Cast in the leading roles of Melinda were three of the strongest young actors of the era, all of them now sadly departed. Nassau-born Calvin Lockhart took on the male lead of womanizer Frankie J. Parker; the film and TV veteran had risen to prominence in such studio films as Dark of the Sun (1968), Salt and Pepper (1968), and Cotton Comes to Harlem (1970). His imposing voice and matinee-idol looks made him a frequent face in 1970s cinema, most notably in the oddball Amicus werewolf film The Beast Must Die (1974) and the Sidney Poitier comedy twofer, Uptown Saturday Night (1974) and Let's Do It Again (1975). His work would become less frequent from the 1980s until his death in 2007, though he did pop up in such unexpected titles as Predator 2 (1990) and a pair of David Lynch films, Wild at Heart (1990) and Twin Peaks: Fire Walk with Me (1992). /

The two female leads are no less impressive, with Vonetta McGee making the most of her limited but effective screen time as the doomed title character. The beautiful and accomplished actress was still fairly new to moviegoers at the time with a small but fascinating range of credits including the spaghetti western masterpiece The Great Silence (1968), and by 1972 she appeared in Hammer and the cult favorite Blacula, both of which have retained fervent fan followings. Her biggest mainstream role came in 1975 as the strangely-named Jemima Brown in the eccentric Clint Eastwood action vehicle The Eiger Sanction (1975), and she remained busy and in demand until her death in 2010.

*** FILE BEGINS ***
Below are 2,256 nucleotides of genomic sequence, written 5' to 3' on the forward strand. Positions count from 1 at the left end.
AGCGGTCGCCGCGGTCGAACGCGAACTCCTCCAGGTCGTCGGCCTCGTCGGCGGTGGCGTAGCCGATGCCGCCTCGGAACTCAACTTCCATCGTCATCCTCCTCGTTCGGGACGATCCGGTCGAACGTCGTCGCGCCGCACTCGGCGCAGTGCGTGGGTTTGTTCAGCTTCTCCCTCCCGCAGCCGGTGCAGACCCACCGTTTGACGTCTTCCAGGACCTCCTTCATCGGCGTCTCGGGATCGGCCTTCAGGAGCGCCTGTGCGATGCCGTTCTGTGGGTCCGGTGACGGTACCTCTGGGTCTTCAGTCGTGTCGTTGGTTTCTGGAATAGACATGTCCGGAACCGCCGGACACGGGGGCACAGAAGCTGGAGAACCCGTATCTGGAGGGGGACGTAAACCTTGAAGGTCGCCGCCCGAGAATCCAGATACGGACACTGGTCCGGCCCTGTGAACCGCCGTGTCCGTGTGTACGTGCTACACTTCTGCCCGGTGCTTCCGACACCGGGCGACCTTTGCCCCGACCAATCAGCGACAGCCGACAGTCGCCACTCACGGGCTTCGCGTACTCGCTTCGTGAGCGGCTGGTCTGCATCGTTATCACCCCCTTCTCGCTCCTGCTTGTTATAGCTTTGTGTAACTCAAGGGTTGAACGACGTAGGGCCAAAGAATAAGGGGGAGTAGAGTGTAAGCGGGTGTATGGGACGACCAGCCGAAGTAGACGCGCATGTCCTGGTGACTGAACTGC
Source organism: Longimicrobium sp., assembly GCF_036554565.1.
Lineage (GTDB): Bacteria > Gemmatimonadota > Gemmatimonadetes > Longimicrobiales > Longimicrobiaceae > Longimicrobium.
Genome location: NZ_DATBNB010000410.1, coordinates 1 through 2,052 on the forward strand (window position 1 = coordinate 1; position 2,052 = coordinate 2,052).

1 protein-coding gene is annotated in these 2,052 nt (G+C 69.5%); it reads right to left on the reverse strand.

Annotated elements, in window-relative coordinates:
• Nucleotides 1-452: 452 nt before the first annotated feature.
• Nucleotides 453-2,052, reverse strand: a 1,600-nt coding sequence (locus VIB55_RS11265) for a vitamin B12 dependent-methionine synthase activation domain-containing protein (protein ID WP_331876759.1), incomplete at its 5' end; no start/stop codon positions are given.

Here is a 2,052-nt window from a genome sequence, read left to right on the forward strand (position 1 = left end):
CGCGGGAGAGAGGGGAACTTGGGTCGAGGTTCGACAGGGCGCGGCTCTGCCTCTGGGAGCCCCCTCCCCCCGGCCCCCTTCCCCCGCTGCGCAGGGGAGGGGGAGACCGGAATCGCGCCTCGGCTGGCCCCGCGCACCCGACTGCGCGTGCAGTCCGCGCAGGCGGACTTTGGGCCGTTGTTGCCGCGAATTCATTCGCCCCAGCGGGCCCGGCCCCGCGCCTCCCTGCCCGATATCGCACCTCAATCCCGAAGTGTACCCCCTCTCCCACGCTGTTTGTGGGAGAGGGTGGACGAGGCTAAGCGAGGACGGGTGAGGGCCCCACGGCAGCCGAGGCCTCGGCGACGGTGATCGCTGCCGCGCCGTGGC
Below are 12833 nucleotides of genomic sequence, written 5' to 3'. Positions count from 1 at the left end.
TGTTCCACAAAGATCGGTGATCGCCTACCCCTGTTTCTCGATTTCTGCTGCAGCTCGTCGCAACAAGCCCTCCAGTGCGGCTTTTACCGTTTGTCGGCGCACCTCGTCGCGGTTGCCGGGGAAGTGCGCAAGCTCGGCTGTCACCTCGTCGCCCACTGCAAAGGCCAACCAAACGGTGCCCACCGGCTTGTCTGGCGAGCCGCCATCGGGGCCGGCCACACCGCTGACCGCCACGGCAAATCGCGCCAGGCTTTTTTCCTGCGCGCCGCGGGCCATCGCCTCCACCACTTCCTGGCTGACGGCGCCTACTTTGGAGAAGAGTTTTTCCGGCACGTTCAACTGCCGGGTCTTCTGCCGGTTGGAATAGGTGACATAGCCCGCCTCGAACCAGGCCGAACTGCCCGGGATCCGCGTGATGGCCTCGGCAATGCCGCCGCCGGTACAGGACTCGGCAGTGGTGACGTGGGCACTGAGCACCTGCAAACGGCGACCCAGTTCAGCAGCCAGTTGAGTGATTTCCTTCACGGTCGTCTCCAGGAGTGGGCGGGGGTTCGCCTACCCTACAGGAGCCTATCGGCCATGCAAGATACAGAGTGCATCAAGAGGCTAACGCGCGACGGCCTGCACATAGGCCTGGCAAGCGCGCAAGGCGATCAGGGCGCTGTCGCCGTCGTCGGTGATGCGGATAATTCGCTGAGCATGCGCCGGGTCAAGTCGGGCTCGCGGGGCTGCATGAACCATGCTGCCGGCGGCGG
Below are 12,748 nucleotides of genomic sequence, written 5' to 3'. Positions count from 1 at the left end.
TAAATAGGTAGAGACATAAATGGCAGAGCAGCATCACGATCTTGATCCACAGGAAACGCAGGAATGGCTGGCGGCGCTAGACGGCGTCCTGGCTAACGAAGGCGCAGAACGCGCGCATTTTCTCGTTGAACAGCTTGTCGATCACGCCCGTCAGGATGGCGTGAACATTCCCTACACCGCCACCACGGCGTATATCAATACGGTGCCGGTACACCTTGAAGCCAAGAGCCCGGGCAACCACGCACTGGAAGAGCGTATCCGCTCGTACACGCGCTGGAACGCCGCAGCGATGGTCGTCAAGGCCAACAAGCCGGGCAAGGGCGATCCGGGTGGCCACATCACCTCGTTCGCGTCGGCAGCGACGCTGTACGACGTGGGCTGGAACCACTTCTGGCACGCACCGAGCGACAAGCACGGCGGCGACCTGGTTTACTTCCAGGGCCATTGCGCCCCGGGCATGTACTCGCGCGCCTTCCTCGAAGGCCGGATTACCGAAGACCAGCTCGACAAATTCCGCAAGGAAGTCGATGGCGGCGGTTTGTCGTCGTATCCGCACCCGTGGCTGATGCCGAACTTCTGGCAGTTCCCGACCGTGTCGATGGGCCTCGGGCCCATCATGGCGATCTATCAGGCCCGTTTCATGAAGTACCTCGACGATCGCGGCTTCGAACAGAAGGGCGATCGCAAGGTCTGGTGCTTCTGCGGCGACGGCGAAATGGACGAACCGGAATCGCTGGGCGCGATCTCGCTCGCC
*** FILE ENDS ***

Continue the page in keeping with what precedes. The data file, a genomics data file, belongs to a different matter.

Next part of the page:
The politically active and socially outspoken Rosalind Cash was also a newcomer at the time following a small but potent role in Klute (1971), which she parlayed into a groundbreaking semi-romantic leading role in the horror/sci-fi favorite The Omega Man (1971) opposite Charlton Heston. She would become a familiar face in African-American films throughout the decade including Cornbread, Earl and Me (1975), The Monkey Hustle (1976) and a Lockhart reunion on the aforementioned Uptown Saturday Night. She primarily worked in television from the following decade onward, though she did close out her career with a fiery turn in the last story of the horror anthology Tales from the Hood (1995).